Relying solely on historical data has limitations, particularly in such dynamic, fast-moving arenas as healthcare and IT. Any conclusions drawn may turn out to be less predictive or prescriptive than as originally put forth. The old adage “if we don’t learn from history, we are doomed to repeat it,” is diluted by the pace of technological change. Relatively new innovations such as smart phones, iPads, and social media continue to alter the nature of human-machine interaction, workflow and social reach.
I wrote about this a while back, but it seems like others are taking note:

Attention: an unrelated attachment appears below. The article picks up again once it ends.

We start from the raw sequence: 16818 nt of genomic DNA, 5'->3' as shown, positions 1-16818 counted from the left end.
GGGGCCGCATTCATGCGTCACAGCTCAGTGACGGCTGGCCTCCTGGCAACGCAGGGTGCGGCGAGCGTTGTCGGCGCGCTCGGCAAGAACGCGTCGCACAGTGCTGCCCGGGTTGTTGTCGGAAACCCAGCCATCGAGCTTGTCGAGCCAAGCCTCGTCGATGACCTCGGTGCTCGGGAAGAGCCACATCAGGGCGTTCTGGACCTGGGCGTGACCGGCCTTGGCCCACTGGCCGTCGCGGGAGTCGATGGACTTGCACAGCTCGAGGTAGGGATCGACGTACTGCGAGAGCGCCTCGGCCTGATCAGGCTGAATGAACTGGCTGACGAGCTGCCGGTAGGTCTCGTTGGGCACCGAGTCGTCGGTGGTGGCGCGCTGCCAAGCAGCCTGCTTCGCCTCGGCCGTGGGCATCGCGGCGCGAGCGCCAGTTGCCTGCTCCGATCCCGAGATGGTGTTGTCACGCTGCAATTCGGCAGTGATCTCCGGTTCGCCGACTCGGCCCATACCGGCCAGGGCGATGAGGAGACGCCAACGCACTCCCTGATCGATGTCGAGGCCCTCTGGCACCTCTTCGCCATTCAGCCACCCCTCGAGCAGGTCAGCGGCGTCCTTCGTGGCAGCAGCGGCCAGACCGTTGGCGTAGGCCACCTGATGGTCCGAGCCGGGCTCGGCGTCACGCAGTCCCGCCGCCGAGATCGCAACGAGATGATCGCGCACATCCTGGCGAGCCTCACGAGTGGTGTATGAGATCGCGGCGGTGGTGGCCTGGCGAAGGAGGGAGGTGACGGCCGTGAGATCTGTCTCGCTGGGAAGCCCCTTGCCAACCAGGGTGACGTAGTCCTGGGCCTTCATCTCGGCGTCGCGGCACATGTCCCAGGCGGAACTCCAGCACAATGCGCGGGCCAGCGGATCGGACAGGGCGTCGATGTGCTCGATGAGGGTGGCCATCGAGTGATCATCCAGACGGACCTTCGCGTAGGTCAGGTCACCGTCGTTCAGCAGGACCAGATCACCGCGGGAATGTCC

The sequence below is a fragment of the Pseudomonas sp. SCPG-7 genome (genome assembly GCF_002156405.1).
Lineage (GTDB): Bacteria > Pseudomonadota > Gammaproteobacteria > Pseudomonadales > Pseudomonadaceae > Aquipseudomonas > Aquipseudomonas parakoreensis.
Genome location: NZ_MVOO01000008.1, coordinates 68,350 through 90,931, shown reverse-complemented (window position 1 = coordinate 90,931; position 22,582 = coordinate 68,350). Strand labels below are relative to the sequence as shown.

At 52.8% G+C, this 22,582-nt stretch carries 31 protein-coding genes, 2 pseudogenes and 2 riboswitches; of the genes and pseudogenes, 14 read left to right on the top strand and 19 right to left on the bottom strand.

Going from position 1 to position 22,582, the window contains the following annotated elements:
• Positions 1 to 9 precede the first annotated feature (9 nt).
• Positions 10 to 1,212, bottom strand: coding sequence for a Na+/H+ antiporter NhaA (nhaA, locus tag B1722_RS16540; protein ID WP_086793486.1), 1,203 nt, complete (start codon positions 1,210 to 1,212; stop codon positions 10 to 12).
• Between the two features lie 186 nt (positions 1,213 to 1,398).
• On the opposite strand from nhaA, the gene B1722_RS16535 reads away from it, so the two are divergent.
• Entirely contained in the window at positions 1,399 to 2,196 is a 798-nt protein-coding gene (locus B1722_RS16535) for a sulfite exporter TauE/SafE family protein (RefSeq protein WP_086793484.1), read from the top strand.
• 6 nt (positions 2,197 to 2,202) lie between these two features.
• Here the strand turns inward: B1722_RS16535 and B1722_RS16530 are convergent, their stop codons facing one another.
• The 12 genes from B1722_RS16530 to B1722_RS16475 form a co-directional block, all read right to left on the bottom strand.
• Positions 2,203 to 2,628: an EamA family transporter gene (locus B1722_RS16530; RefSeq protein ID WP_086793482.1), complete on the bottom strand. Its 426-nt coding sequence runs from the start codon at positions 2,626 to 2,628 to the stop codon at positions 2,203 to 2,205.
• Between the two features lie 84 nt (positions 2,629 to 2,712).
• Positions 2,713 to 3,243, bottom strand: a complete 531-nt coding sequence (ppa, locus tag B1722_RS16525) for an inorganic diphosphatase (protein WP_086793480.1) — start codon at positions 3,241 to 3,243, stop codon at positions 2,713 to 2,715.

“The U.S. Federal Trade Commission (FTC) on Thursday (Feb. 25) screamed “the Emperor has no clothes” by reporting to consumers that one of the largest firms issuing “Verified Secure Breach Protection” seals doesn’t really verify much at all. The practical impact of the ruling for E-Commerce sites is unclear, both because the FTC has little authority to enforce its rulings and because consumers have typically been impressively apathetic about security and privacy issues.”